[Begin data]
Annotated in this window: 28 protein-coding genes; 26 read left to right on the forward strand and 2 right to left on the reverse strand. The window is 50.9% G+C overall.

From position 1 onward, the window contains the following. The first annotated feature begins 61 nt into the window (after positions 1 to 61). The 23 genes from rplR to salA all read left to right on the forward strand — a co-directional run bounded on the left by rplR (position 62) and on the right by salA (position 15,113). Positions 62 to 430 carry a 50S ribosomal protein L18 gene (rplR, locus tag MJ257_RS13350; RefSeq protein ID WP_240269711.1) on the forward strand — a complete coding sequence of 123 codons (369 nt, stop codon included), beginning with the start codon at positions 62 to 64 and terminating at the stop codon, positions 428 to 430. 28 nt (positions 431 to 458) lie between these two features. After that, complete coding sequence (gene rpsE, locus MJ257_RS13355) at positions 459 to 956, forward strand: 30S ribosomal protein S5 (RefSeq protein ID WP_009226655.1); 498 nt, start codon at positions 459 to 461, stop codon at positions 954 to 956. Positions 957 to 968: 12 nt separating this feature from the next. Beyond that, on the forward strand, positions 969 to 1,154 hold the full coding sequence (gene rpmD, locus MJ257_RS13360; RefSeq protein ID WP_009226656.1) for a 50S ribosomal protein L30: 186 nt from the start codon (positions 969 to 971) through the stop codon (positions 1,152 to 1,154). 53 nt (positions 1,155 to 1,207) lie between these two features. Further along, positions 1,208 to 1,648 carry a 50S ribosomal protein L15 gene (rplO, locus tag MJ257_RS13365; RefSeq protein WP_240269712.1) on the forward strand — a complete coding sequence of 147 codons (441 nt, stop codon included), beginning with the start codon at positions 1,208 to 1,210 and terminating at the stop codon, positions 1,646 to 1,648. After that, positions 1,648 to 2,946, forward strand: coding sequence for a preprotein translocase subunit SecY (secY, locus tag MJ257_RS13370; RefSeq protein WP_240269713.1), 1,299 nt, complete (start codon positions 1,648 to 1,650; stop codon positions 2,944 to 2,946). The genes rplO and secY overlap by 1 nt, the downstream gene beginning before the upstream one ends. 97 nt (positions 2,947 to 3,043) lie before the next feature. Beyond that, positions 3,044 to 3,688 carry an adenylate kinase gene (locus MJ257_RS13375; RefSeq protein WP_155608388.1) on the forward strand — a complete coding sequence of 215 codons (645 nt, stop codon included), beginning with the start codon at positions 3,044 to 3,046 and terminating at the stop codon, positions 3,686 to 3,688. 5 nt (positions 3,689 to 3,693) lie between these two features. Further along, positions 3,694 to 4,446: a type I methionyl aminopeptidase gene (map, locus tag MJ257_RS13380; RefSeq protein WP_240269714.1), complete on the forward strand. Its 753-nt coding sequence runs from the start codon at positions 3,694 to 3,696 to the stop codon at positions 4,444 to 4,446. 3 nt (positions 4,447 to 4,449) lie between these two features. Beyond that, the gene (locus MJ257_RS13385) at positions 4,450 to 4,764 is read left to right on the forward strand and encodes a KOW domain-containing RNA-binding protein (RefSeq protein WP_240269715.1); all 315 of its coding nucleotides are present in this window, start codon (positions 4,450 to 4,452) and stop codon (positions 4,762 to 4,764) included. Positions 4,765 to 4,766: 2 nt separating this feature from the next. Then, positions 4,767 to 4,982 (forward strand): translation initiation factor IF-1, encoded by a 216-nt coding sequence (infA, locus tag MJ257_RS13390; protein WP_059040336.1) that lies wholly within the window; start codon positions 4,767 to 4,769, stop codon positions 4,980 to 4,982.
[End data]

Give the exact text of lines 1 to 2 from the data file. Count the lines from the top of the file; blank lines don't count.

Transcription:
Annotated in this window: 28 protein-coding genes; 26 read left to right on the forward strand and 2 right to left on the reverse strand. The window is 50.9% G+C overall.

From position 1 onward, the window contains the following. The first annotated feature begins 61 nt into the window (after positions 1 to 61). The 23 genes from rplR to salA all read left to right on the forward strand — a co-directional run bounded on the left by rplR (position 62) and on the right by salA (position 15,113). Positions 62 to 430 carry a 50S ribosomal protein L18 gene (rplR, locus tag MJ257_RS13350; RefSeq protein ID WP_240269711.1) on the forward strand — a complete coding sequence of 123 codons (369 nt, stop codon included), beginning with the start codon at positions 62 to 64 and terminating at the stop codon, positions 428 to 430. 28 nt (positions 431 to 458) lie between these two features. After that, complete coding sequence (gene rpsE, locus MJ257_RS13355) at positions 459 to 956, forward strand: 30S ribosomal protein S5 (RefSeq protein ID WP_009226655.1); 498 nt, start codon at positions 459 to 461, stop codon at positions 954 to 956. Positions 957 to 968: 12 nt separating this feature from the next. Beyond that, on the forward strand, positions 969 to 1,154 hold the full coding sequence (gene rpmD, locus MJ257_RS13360; RefSeq protein ID WP_009226656.1) for a 50S ribosomal protein L30: 186 nt from the start codon (positions 969 to 971) through the stop codon (positions 1,152 to 1,154). 53 nt (positions 1,155 to 1,207) lie between these two features. Further along, positions 1,208 to 1,648 carry a 50S ribosomal protein L15 gene (rplO, locus tag MJ257_RS13365; RefSeq protein WP_240269712.1) on the forward strand — a complete coding sequence of 147 codons (441 nt, stop codon included), beginning with the start codon at positions 1,208 to 1,210 and terminating at the stop codon, positions 1,646 to 1,648. After that, positions 1,648 to 2,946, forward strand: coding sequence for a preprotein translocase subunit SecY (secY, locus tag MJ257_RS13370; RefSeq protein WP_240269713.1), 1,299 nt, complete (start codon positions 1,648 to 1,650; stop codon positions 2,944 to 2,946). The genes rplO and secY overlap by 1 nt, the downstream gene beginning before the upstream one ends. 97 nt (positions 2,947 to 3,043) lie before the next feature. Beyond that, positions 3,044 to 3,688 carry an adenylate kinase gene (locus MJ257_RS13375; RefSeq protein WP_155608388.1) on the forward strand — a complete coding sequence of 215 codons (645 nt, stop codon included), beginning with the start codon at positions 3,044 to 3,046 and terminating at the stop codon, positions 3,686 to 3,688. 5 nt (positions 3,689 to 3,693) lie between these two features. Further along, positions 3,694 to 4,446: a type I methionyl aminopeptidase gene (map, locus tag MJ257_RS13380; RefSeq protein WP_240269714.1), complete on the forward strand. Its 753-nt coding sequence runs from the start codon at positions 3,694 to 3,696 to the stop codon at positions 4,444 to 4,446. 3 nt (positions 4,447 to 4,449) lie between these two features. Beyond that, the gene (locus MJ257_RS13385) at positions 4,450 to 4,764 is read left to right on the forward strand and encodes a KOW domain-containing RNA-binding protein (RefSeq protein WP_240269715.1); all 315 of its coding nucleotides are present in this window, start codon (positions 4,450 to 4,452) and stop codon (positions 4,762 to 4,764) included. Positions 4,765 to 4,766: 2 nt separating this feature from the next. Then, positions 4,767 to 4,982 (forward strand): translation initiation factor IF-1, encoded by a 216-nt coding sequence (infA, locus tag MJ257_RS13390; protein WP_059040336.1) that lies wholly within the window; start codon positions 4,767 to 4,769, stop codon positions 4,980 to 4,982.